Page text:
Club Run, Saturday 10th October, 2015
My Ride (according to Strava)
Total Distance: 109 km/68 miles with 941 metres of climbing
Ride Time: 4 hours 15 minutes
Group size: 34 riders, 2 or 3 FNG’s, 3 guests.
Weather in a word or two: Grey. Cool
Main topic of conversation at the start: Trying to determine how a discussion on the club Faecesbook page about the discrepancies between Strava and official hill climb times somehow mutated into a debate about the theory of relativity, time dilation and relativistic speeds. Perhaps this could be used to explain the general tardiness associated with the start of our club runs?
Cruelly derided for being a “wee sassenach twiddler” by a group of burly, be-kilted, braveheart, Scottish rugby fans last week, OGL was keen to avoid further disparaging comments about his national allegiances and so rolled up wearing a Scottish cycling jersey, proudly declaring that he is not in fact a wee sassenach twiddler, just a wee twiddler.
In a discussion with Crazy Legs we determined that, although it’s ailing, summer isn’t quite dead as we haven’t yet been forced to reach into the darkest, deepest recesses of our wardrobes in search of bib tights, hats, long-sleeve base layers and assorted thermal clothing that has been in aestivation since Spring.
Main topic of conversation at the coffee stop: Sneaky Pete sneaked (snuck? snucked?) onto our table only long enough to insult Red Max’s portable workshop and then inform us that it was the 50th anniversary of maverick maestro, Bob Dylan’s seminal “Like a Rolling Stone”.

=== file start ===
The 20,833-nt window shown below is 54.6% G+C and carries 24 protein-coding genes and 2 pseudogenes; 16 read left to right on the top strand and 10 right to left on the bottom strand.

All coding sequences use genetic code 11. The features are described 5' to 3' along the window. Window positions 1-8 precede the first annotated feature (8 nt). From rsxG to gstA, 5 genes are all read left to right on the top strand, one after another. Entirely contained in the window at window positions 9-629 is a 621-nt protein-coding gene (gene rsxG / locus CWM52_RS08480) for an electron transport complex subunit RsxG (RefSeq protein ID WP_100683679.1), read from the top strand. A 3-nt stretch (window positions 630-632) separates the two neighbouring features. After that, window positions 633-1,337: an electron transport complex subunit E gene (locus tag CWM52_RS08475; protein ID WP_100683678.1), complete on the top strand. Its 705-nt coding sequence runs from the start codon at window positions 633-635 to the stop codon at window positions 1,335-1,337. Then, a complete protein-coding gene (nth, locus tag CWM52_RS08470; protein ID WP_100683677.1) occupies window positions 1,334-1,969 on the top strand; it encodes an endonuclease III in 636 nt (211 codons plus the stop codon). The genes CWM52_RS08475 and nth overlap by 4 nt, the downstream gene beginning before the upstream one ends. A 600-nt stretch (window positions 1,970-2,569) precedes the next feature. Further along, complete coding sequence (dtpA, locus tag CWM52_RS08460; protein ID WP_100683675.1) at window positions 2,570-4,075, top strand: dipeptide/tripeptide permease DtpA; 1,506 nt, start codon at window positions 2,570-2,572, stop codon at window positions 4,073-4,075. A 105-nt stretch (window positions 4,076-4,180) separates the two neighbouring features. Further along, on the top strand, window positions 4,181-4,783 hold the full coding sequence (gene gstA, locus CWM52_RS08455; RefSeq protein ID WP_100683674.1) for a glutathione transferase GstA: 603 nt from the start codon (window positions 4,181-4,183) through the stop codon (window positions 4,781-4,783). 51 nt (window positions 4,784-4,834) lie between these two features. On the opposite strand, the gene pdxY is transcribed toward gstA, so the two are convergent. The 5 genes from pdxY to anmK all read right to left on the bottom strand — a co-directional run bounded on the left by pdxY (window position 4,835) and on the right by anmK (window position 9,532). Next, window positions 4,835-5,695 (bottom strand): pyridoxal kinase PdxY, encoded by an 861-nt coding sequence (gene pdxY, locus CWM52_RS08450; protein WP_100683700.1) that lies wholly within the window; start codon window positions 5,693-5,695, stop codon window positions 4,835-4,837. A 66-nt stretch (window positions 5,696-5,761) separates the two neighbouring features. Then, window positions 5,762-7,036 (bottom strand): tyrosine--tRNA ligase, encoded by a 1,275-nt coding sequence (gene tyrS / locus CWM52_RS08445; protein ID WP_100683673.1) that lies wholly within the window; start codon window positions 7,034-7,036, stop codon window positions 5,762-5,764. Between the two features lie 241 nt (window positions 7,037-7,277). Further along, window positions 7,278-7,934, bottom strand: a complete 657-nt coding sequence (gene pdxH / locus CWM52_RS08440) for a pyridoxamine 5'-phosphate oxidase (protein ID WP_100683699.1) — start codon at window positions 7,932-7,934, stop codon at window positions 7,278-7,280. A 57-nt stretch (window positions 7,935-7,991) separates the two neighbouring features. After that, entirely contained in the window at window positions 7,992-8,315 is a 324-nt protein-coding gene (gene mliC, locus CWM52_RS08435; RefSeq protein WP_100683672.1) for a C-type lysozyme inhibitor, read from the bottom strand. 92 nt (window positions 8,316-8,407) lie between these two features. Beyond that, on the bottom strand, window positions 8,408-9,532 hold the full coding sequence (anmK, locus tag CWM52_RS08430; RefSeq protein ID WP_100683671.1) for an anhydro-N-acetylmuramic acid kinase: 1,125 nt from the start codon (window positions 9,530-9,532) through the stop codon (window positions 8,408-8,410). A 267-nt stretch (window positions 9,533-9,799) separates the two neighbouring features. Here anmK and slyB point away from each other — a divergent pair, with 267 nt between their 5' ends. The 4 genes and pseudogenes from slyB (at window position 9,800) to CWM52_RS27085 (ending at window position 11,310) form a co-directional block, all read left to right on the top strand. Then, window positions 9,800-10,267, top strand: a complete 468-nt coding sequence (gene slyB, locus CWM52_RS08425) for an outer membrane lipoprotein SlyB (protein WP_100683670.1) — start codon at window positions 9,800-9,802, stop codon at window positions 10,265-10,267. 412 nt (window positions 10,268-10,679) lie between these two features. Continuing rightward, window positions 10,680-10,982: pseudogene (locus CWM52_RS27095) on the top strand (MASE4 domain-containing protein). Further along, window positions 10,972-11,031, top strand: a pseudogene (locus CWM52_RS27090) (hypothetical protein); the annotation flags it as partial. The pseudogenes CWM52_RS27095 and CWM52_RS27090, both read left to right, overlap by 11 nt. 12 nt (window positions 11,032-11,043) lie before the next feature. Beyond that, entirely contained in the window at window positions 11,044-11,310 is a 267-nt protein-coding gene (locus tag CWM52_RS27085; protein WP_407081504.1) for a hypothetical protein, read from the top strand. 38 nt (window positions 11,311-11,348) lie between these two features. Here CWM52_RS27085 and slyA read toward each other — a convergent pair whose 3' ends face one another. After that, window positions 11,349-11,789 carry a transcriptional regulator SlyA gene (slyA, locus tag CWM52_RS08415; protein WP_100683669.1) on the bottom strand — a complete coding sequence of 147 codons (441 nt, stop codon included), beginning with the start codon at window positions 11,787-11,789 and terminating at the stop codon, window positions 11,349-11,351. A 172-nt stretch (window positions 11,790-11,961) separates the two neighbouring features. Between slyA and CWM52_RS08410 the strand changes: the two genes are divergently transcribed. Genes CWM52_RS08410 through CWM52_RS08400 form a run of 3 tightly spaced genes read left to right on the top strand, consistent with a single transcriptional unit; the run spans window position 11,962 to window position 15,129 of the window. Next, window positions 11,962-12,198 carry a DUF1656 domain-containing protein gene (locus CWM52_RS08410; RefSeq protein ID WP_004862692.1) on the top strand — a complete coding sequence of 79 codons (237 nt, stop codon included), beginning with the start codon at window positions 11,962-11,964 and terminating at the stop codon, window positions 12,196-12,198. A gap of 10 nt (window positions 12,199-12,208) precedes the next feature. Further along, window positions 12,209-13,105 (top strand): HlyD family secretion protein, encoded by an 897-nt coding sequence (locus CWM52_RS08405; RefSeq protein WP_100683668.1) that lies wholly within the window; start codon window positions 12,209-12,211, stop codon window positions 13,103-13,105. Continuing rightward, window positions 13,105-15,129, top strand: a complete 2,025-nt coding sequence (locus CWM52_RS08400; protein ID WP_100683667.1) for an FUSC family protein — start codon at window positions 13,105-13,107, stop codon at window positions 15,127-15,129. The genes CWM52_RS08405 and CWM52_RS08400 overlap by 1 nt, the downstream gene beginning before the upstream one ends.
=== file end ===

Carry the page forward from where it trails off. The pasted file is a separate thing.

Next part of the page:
A music-related, round-robin of reminiscing took in favourite local venues and revealed a busy itinerary of concert going planned for the next few months, including the likes of Paul Weller, Chvrches and The Stranglers. Then someone had to go and spoil it all by mentioning Rush.
As a final act of sabotage, Sneaky Pete then dropped us into that perennial, hoary-favourite, the Campagnolo vs. Shimano debate, before sneaking away in classic agent provocateur fashion…
Carlton, already paranoidly protective of his bikes, has a new steed and, like an opportunistic suffragette, has taken to carrying a security chain with him everywhere and seeking out suitably sturdy railings. And this is not just any chain, but one allegedly forged of carbon-tempered steel, recycled from the hulks of old Panzerkampwagen’s in the depths of the Vulcan electric-arc furnace of the Thyssen-Krupp steelworks. It’s of sufficient length to fully encase both frame and wheels in its mighty links which are as thick as a wrist, and it’s strong enough to serve as an anchor chain for the new Ark Royal. As Red Max brilliantly quipped, “He carries around more chains than Jacob Marley.”
The Rugby World Cup seeding which allowed the RFU to take deliberate and very careful aim before boldly shooting itself in the foot – great for all the Anglophobes everywhere, perhaps not so good for the long-term development of the game (and almost succeeding in making the UCI look sensible.)
Saturday morning dawned clear and cold and reassuringly dry, postponing the need to break the winter-bike out of mothballs for at least one more week. (Every week is an unlooked for bonus). It was however chilly enough for me to go with full-fingered gloves, a long-sleeved jersey, leg warmers and Belgian booties.
Things looked quite pleasant until halfway down the Heinous Hill when I unexpectedly rolled into a bank of seriously thick, grey fog, which almost had me turning around to head back up the hill for a rear light. It was just the fact that I couldn’t see any approaching cars, rather than thoughts of the steep incline back up to the house that dissuaded me from backtracking. Honest. Luckily the fog was squeezed around the middle of the hill like an over-sized gastric band and I was soon spat out into the clear air below.
I found other patches of mist on my trek across to the meeting point, especially lurking around the bottom of the river valley, but thankfully it had all burned away by the time I reached the magical Transport Interchange Centre.